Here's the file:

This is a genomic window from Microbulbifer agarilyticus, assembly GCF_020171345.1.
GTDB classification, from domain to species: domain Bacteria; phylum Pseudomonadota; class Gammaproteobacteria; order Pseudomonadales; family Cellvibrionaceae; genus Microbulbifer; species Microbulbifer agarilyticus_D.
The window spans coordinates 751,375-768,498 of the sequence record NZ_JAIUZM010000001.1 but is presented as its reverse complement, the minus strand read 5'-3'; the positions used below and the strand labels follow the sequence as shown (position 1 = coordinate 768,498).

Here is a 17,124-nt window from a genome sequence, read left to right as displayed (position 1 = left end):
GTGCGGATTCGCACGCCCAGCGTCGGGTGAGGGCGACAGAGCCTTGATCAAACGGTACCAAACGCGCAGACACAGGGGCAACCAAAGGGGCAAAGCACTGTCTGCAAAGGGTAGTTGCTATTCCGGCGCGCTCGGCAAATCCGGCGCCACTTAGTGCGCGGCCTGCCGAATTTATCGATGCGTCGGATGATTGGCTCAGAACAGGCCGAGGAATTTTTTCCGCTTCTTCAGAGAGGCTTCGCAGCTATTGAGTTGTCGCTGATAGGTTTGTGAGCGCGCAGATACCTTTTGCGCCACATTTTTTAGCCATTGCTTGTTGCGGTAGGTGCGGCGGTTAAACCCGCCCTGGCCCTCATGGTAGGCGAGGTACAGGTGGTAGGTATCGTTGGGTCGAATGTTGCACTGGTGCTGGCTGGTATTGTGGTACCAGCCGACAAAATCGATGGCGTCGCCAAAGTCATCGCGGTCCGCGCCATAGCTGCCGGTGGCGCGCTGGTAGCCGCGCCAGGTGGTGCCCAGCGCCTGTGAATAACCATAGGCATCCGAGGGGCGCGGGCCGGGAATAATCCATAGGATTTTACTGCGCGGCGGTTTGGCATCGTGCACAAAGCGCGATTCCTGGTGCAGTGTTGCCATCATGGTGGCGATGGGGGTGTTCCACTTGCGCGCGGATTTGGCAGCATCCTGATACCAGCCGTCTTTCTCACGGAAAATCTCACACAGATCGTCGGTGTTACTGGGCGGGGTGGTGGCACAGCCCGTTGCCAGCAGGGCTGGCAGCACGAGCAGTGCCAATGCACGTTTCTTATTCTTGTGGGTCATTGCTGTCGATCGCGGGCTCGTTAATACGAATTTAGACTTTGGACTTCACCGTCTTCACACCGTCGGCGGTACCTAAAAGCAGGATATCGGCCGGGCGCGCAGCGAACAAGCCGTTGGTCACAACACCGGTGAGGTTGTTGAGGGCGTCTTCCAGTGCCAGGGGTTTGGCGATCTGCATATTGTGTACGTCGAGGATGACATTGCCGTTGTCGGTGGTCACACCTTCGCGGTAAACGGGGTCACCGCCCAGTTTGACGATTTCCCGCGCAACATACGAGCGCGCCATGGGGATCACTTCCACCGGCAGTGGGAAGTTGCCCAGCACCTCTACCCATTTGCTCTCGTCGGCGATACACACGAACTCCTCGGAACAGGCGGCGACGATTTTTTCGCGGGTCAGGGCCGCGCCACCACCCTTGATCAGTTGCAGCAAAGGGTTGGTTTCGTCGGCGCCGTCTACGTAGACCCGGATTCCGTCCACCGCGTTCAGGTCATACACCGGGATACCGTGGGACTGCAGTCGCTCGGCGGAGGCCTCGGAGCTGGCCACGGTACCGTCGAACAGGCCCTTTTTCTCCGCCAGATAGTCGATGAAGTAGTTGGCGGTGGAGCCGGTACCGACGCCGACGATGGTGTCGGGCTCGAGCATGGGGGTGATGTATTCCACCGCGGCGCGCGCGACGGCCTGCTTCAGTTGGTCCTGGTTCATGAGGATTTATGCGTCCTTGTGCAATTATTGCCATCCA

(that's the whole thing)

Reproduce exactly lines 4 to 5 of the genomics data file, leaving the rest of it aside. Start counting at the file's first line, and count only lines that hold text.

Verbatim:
Here is a 17,124-nt window from a genome sequence, read left to right as displayed (position 1 = left end):
GTGCGGATTCGCACGCCCAGCGTCGGGTGAGGGCGACAGAGCCTTGATCAAACGGTACCAAACGCGCAGACACAGGGGCAACCAAAGGGGCAAAGCACTGTCTGCAAAGGGTAGTTGCTATTCCGGCGCGCTCGGCAAATCCGGCGCCACTTAGTGCGCGGCCTGCCGAATTTATCGATGCGTCGGATGATTGGCTCAGAACAGGCCGAGGAATTTTTTCCGCTTCTTCAGAGAGGCTTCGCAGCTATTGAGTTGTCGCTGATAGGTTTGTGAGCGCGCAGATACCTTTTGCGCCACATTTTTTAGCCATTGCTTGTTGCGGTAGGTGCGGCGGTTAAACCCGCCCTGGCCCTCATGGTAGGCGAGGTACAGGTGGTAGGTATCGTTGGGTCGAATGTTGCACTGGTGCTGGCTGGTATTGTGGTACCAGCCGACAAAATCGATGGCGTCGCCAAAGTCATCGCGGTCCGCGCCATAGCTGCCGGTGGCGCGCTGGTAGCCGCGCCAGGTGGTGCCCAGCGCCTGTGAATAACCATAGGCATCCGAGGGGCGCGGGCCGGGAATAATCCATAGGATTTTACTGCGCGGCGGTTTGGCATCGTGCACAAAGCGCGATTCCTGGTGCAGTGTTGCCATCATGGTGGCGATGGGGGTGTTCCACTTGCGCGCGGATTTGGCAGCATCCTGATACCAGCCGTCTTTCTCACGGAAAATCTCACACAGATCGTCGGTGTTACTGGGCGGGGTGGTGGCACAGCCCGTTGCCAGCAGGGCTGGCAGCACGAGCAGTGCCAATGCACGTTTCTTATTCTTGTGGGTCATTGCTGTCGATCGCGGGCTCGTTAATACGAATTTAGACTTTGGACTTCACCGTCTTCACACCGTCGGCGGTACCTAAAAGCAGGATATCGGCCGGGCGCGCAGCGAACAAGCCGTTGGTCACAACACCGGTGAGGTTGTTGAGGGCGTCTTCCAGTGCCAGGGGTTTGGCGATCTGCATATTGTGTACGTCGAGGATGACATTGCCGTTGTCGGTGGTCACACCTTCGCGGTAAACGGGGTCACCGCCCAGTTTGACGATTTCCCGCGCAACATACGAGCGCGCCATGGGGATCACTTCCACCGGCAGTGGGAAGTTGCCCAGCACCTCTACCCATTTGCTCTCGTCGGCGATACACACGAACTCCTCGGAACAGGCGGCGACGATTTTTTCGCGGGTCAGGGCCGCGCCACCACCCTTGATCAGTTGCAGCAAAGGGTTGGTTTCGTCGGCGCCGTCTACGTAGACCCGGATTCCGTCCACCGCGTTCAGGTCATACACCGGGATACCGTGGGACTGCAGTCGCTCGGCGGAGGCCTCGGAGCTGGCCACGGTACCGTCGAACAGGCCCTTTTTCTCCGCCAGATAGTCGATGAAGTAGTTGGCGGTGGAGCCGGTACCGACGCCGACGATGGTGTCGGGCTCGAGCATGGGGGTGATGTATTCCACCGCGGCGCGCGCGACGGCCTGCTTCAGTTGGTCCTGGTTCATGAGGATTTATGCGTCCTTGTGCAATTATTGCCATCCA